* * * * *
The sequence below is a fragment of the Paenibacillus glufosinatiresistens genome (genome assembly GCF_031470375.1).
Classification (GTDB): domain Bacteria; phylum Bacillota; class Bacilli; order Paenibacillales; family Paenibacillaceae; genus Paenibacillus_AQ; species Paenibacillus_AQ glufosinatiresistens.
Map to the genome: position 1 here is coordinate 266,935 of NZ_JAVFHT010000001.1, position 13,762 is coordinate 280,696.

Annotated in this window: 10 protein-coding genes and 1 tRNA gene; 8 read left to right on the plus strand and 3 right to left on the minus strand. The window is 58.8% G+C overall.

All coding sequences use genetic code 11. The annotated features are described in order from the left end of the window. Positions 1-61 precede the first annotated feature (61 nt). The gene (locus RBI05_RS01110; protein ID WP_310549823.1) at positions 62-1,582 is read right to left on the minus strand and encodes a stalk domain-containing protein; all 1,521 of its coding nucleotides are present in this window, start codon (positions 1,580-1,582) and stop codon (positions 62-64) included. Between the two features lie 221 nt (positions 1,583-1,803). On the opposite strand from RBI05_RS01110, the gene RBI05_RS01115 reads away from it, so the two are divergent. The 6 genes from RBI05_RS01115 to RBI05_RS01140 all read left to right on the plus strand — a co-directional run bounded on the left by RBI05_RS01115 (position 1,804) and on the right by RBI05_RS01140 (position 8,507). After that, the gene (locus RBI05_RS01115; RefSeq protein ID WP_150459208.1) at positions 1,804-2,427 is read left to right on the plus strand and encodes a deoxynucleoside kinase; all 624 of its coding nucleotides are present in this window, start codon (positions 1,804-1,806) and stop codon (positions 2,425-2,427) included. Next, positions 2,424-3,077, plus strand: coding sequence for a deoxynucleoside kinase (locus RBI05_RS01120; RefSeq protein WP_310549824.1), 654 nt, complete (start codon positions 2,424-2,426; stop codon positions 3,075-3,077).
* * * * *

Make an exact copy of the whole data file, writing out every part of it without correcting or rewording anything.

The sequence below is a fragment of the Paenibacillus glufosinatiresistens genome (genome assembly GCF_031470375.1).
Classification (GTDB): domain Bacteria; phylum Bacillota; class Bacilli; order Paenibacillales; family Paenibacillaceae; genus Paenibacillus_AQ; species Paenibacillus_AQ glufosinatiresistens.
Map to the genome: position 1 here is coordinate 266,935 of NZ_JAVFHT010000001.1, position 13,762 is coordinate 280,696.

Annotated in this window: 10 protein-coding genes and 1 tRNA gene; 8 read left to right on the plus strand and 3 right to left on the minus strand. The window is 58.8% G+C overall.

All coding sequences use genetic code 11. The annotated features are described in order from the left end of the window. Positions 1-61 precede the first annotated feature (61 nt). The gene (locus RBI05_RS01110; protein ID WP_310549823.1) at positions 62-1,582 is read right to left on the minus strand and encodes a stalk domain-containing protein; all 1,521 of its coding nucleotides are present in this window, start codon (positions 1,580-1,582) and stop codon (positions 62-64) included. Between the two features lie 221 nt (positions 1,583-1,803). On the opposite strand from RBI05_RS01110, the gene RBI05_RS01115 reads away from it, so the two are divergent. The 6 genes from RBI05_RS01115 to RBI05_RS01140 all read left to right on the plus strand — a co-directional run bounded on the left by RBI05_RS01115 (position 1,804) and on the right by RBI05_RS01140 (position 8,507). After that, the gene (locus RBI05_RS01115; RefSeq protein ID WP_150459208.1) at positions 1,804-2,427 is read left to right on the plus strand and encodes a deoxynucleoside kinase; all 624 of its coding nucleotides are present in this window, start codon (positions 1,804-1,806) and stop codon (positions 2,425-2,427) included. Next, positions 2,424-3,077, plus strand: coding sequence for a deoxynucleoside kinase (locus RBI05_RS01120; RefSeq protein WP_310549824.1), 654 nt, complete (start codon positions 2,424-2,426; stop codon positions 3,075-3,077).